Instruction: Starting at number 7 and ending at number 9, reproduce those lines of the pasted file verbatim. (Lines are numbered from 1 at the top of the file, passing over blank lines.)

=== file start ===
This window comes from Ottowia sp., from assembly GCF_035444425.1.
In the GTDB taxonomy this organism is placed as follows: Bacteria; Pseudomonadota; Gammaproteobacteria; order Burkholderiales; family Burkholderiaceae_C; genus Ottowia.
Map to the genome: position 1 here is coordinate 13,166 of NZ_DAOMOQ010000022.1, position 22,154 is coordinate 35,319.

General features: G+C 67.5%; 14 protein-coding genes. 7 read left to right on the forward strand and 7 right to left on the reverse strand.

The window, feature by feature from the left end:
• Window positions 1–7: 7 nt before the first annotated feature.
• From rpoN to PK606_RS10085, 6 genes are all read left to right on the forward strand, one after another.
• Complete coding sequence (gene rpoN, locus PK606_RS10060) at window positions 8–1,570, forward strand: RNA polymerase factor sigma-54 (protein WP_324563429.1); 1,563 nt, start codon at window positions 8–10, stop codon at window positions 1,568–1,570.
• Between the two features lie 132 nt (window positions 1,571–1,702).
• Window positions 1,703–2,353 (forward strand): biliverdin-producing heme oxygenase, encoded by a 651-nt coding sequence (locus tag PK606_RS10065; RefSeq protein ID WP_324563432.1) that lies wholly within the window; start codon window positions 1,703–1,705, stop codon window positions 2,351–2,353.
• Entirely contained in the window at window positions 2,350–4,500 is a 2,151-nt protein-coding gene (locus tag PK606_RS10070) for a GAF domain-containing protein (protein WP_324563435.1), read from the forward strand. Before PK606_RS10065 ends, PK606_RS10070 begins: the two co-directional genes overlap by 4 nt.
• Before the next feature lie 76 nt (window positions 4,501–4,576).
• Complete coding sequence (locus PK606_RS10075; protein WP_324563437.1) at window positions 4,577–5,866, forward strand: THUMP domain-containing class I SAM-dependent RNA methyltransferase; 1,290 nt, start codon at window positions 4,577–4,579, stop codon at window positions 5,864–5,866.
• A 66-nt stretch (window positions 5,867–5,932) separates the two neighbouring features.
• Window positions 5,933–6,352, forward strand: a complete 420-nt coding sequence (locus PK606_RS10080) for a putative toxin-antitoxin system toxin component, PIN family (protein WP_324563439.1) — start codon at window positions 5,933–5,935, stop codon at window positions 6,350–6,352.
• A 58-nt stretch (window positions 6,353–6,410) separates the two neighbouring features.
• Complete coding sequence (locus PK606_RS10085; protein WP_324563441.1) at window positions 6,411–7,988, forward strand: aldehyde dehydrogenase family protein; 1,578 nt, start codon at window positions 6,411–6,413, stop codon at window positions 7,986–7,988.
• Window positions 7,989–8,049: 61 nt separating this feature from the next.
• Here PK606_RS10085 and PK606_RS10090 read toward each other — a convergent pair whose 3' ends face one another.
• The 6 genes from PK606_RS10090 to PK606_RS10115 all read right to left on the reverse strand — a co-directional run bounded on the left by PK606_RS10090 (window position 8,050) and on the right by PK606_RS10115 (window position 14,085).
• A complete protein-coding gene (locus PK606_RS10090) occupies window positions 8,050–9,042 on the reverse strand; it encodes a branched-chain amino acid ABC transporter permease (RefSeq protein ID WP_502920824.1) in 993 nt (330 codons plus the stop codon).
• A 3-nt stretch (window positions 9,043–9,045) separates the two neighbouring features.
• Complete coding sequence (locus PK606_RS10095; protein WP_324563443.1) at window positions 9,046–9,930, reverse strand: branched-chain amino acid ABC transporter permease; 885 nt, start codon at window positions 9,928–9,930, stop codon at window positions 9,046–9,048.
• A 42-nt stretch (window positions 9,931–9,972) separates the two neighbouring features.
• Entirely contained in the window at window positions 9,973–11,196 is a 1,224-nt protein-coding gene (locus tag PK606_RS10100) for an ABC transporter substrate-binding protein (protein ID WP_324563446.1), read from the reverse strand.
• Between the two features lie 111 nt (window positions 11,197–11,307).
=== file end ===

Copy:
• From rpoN to PK606_RS10085, 6 genes are all read left to right on the forward strand, one after another.
• Complete coding sequence (gene rpoN, locus PK606_RS10060) at window positions 8–1,570, forward strand: RNA polymerase factor sigma-54 (protein WP_324563429.1); 1,563 nt, start codon at window positions 8–10, stop codon at window positions 1,568–1,570.
• Between the two features lie 132 nt (window positions 1,571–1,702).